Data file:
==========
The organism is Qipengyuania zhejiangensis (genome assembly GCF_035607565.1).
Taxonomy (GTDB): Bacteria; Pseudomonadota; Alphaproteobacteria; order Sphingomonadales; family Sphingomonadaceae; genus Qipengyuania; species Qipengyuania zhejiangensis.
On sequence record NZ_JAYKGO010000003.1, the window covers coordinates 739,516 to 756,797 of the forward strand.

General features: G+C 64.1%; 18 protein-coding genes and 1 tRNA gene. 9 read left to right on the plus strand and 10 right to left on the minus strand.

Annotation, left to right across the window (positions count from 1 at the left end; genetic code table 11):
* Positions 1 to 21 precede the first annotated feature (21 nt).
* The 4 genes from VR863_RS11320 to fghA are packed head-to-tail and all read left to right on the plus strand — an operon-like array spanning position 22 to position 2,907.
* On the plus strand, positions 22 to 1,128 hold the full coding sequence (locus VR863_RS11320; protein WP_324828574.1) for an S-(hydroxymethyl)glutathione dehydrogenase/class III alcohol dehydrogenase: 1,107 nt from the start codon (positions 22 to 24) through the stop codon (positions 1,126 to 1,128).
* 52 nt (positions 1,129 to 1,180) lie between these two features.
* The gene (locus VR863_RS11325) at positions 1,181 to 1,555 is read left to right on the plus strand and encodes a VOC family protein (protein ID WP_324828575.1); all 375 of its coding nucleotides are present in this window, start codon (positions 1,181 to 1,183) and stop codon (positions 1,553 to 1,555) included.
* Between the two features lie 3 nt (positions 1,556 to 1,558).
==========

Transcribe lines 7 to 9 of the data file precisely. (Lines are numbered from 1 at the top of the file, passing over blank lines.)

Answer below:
* The 4 genes from VR863_RS11320 to fghA are packed head-to-tail and all read left to right on the plus strand — an operon-like array spanning position 22 to position 2,907.
* On the plus strand, positions 22 to 1,128 hold the full coding sequence (locus VR863_RS11320; protein WP_324828574.1) for an S-(hydroxymethyl)glutathione dehydrogenase/class III alcohol dehydrogenase: 1,107 nt from the start codon (positions 22 to 24) through the stop codon (positions 1,126 to 1,128).
* 52 nt (positions 1,129 to 1,180) lie between these two features.